Parallel Universe

Sometimes when I'm dealing with other medical students, I feel like I'm entering a parallel universe where human interaction and expression of emotion has become some weird hybrid of what it should be. Granted, I was born and raised in New England which makes me a bit emotionally stunted, thereby warping my perspective slightly. But I digress...

Seriously though, a production is made out of every little happening. Case in point: I tried to go out to dinner with my room mates last night...a simple task in my former life. But here in the Twilight Zone, the roommates disagree on time and no compromise can be reached. This leads to other grievances being aired, crossing of arms/stamping of feet, awkwardly silent rides to the restaurant, awkward silences over dinner, and general discomfort for the Bostonian in the middle of all of this. Oh and the temper tantrums...don't forget those.

I've noticed that this toddler/kindergarten level of maturity also extends thorough a good portion of my class and it's frustrating to think that I will have to cater to these types of personalities for the rest of my career. Hooray future doctors of America!!!


Obligatory post...sorry. I love this piscture of Pap...

Overall, this year was probably the best years of baseball that I can remember, but the World Series was kind of bittersweet. Do I miss Shaugnessy's Curse of the Bambino? NO! But there is something missing in my soul...it's that potent longing that only a lifetime of being a lovable loser can bring. 86 years of disappointment no longer tug at my heart strings. Billy Buckner letting the ball through his legs in the '86 series doesn't make me quite as angry. Falling to the Tribe in '95 and '98 and losing to the Yanks in '99 are just distant memories from my adolescence. The heartbreak of the 2003 game 7, 11th inning ALCS loss that forged my love of the Sox no longer makes the bile rise in my throat. 2004 put all of those things to rest. The fatalist Sox fan is gone from my soul.

There was no elation this year for me, just satisfaction and a lot of hope for the next few years. With the young core of players that have come up through the farm system, a passionate owner that cares about his fans and team, competent management at the helm and another red banner hanging over Yawkee Way for me to look up at, I am satisfied.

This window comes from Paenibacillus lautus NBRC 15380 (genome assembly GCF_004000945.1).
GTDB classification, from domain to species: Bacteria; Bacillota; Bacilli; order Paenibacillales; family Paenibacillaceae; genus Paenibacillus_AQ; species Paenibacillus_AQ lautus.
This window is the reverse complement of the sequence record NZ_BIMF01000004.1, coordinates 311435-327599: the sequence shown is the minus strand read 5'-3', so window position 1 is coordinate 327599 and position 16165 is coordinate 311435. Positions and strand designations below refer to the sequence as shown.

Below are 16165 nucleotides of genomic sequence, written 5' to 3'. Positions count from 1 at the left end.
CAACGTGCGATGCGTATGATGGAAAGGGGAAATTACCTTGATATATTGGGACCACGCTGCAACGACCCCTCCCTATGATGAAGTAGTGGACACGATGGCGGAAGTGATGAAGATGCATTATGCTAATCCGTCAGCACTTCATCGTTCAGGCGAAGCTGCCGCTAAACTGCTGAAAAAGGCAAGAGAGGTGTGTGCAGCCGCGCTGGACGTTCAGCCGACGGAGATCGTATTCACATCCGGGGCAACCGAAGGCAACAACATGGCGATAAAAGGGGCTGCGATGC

Getting my groove back

So a funny thing has happened over the past two weeks. After my last post, I found myself battling some of the same feelings that I had addressed: Med school sucking, wondering why I would ever put myself through this, wondering what my motivation in all of this is, etc. The motivation problem is what has come to the forefront of my mind as of late. I just can't seem to come up with a single concrete answer other than the $94,000 that I've racked up in debt over the past year and a half.

Is it for my family? No, my parents are proud of me no matter what. Is it for my kids? No, I probably wont have them for a while thanks to the inter-state relationship that I'm in for the foreseeable future. Am I doing this for me then???

At one point, somewhere back in the application process, I was doing this for me, to give myself a solid career where I wouldn't just be a cog in the wheel of industry like my father and brothers, merely making a product to make a paycheck. I would much rather a career where I could look back at the end of every week of work and see that the hours of my life that I am investing into my career had a positive impact on the lives of others...and be compensated for my skills and time.

Well, I wish the naive younger version of me had known the sacrifices he'd be making in the near future for that fulfilling career and decent paycheck. I look at other people my age that are traveling the world in their free time, keeping themselves healthy at the gym, starting their marriages, starting their families, broadening their social networks, finding their niches in careers and generally living life.